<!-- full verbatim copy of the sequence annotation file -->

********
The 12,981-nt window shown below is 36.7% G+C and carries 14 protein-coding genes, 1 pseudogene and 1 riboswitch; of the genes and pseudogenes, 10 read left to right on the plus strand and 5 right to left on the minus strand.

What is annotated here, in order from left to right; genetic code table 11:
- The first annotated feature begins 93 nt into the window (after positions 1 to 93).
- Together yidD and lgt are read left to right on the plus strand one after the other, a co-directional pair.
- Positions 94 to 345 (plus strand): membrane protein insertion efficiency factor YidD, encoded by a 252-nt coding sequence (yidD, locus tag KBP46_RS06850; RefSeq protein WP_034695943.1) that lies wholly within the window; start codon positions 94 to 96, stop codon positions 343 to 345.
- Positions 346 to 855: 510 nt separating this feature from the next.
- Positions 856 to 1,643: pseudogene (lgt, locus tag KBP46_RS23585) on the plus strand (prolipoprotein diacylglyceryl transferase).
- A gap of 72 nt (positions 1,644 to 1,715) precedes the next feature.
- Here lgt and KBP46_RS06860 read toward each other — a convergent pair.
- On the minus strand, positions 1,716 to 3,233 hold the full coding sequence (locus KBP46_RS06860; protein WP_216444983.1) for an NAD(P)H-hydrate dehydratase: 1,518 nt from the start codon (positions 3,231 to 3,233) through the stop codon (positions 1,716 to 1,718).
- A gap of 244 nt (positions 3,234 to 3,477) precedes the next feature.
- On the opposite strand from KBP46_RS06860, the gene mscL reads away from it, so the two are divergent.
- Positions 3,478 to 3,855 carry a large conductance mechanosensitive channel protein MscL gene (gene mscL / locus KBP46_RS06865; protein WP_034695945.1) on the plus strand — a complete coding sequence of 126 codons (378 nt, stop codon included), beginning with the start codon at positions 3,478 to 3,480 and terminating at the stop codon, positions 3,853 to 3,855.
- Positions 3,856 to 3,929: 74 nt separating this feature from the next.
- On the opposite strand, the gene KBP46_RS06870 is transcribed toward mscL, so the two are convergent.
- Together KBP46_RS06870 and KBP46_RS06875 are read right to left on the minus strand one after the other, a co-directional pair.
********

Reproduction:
The 12,981-nt window shown below is 36.7% G+C and carries 14 protein-coding genes, 1 pseudogene and 1 riboswitch; of the genes and pseudogenes, 10 read left to right on the plus strand and 5 right to left on the minus strand.

What is annotated here, in order from left to right; genetic code table 11:
- The first annotated feature begins 93 nt into the window (after positions 1 to 93).
- Together yidD and lgt are read left to right on the plus strand one after the other, a co-directional pair.
- Positions 94 to 345 (plus strand): membrane protein insertion efficiency factor YidD, encoded by a 252-nt coding sequence (yidD, locus tag KBP46_RS06850; RefSeq protein WP_034695943.1) that lies wholly within the window; start codon positions 94 to 96, stop codon positions 343 to 345.
- Positions 346 to 855: 510 nt separating this feature from the next.
- Positions 856 to 1,643: pseudogene (lgt, locus tag KBP46_RS23585) on the plus strand (prolipoprotein diacylglyceryl transferase).
- A gap of 72 nt (positions 1,644 to 1,715) precedes the next feature.
- Here lgt and KBP46_RS06860 read toward each other — a convergent pair.
- On the minus strand, positions 1,716 to 3,233 hold the full coding sequence (locus KBP46_RS06860; protein WP_216444983.1) for an NAD(P)H-hydrate dehydratase: 1,518 nt from the start codon (positions 3,231 to 3,233) through the stop codon (positions 1,716 to 1,718).
- A gap of 244 nt (positions 3,234 to 3,477) precedes the next feature.
- On the opposite strand from KBP46_RS06860, the gene mscL reads away from it, so the two are divergent.
- Positions 3,478 to 3,855 carry a large conductance mechanosensitive channel protein MscL gene (gene mscL / locus KBP46_RS06865; protein WP_034695945.1) on the plus strand — a complete coding sequence of 126 codons (378 nt, stop codon included), beginning with the start codon at positions 3,478 to 3,480 and terminating at the stop codon, positions 3,853 to 3,855.
- Positions 3,856 to 3,929: 74 nt separating this feature from the next.
- On the opposite strand, the gene KBP46_RS06870 is transcribed toward mscL, so the two are convergent.
- Together KBP46_RS06870 and KBP46_RS06875 are read right to left on the minus strand one after the other, a co-directional pair.